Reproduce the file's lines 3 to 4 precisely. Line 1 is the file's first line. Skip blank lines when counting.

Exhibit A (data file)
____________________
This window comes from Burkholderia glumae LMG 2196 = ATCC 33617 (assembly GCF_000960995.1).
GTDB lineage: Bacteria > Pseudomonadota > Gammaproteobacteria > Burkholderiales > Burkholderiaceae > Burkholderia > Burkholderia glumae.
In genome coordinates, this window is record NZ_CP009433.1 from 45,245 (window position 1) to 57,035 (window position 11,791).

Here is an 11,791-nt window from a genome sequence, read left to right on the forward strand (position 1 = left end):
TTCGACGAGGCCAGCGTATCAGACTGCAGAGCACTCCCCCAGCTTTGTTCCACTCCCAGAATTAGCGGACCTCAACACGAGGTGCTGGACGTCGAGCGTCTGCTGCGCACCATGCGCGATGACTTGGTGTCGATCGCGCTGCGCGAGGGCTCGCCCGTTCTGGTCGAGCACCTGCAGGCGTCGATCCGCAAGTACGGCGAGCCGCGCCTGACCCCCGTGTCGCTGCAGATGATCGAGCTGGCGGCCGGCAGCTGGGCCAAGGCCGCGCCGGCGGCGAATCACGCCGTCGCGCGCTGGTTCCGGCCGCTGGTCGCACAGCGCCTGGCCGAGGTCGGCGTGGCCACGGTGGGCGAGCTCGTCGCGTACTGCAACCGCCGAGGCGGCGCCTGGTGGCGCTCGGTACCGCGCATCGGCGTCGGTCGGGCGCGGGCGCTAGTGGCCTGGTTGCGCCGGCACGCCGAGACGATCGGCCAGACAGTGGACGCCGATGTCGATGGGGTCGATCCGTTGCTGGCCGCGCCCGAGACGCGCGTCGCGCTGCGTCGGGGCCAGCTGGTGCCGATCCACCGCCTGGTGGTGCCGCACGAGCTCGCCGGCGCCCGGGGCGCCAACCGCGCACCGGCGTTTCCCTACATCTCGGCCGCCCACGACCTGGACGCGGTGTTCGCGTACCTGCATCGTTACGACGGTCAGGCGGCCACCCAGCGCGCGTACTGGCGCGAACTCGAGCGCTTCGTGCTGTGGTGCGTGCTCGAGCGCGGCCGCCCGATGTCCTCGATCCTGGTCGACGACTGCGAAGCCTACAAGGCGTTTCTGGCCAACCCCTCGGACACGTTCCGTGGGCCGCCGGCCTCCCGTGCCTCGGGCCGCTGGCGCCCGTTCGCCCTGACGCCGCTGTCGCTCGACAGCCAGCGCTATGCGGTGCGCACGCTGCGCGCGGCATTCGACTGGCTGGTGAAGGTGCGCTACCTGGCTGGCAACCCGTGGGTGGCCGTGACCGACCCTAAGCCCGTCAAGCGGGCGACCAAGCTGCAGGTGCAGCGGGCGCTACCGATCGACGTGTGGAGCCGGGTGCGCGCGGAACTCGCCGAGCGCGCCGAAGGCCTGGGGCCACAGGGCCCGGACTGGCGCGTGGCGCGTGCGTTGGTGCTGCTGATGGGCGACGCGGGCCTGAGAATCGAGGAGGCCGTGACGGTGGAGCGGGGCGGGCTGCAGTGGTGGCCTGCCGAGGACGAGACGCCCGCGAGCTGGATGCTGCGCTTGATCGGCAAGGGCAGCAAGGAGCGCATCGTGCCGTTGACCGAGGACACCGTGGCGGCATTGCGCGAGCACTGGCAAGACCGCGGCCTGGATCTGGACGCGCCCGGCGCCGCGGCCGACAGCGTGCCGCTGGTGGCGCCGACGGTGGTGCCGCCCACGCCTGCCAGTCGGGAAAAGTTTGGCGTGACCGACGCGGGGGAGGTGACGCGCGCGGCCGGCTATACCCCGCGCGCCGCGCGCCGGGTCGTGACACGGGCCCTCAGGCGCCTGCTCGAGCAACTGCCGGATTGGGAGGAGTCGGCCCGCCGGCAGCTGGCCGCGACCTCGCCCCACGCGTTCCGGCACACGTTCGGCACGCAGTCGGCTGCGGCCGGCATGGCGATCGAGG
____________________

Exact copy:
In genome coordinates, this window is record NZ_CP009433.1 from 45,245 (window position 1) to 57,035 (window position 11,791).

Here is an 11,791-nt window from a genome sequence, read left to right on the forward strand (position 1 = left end):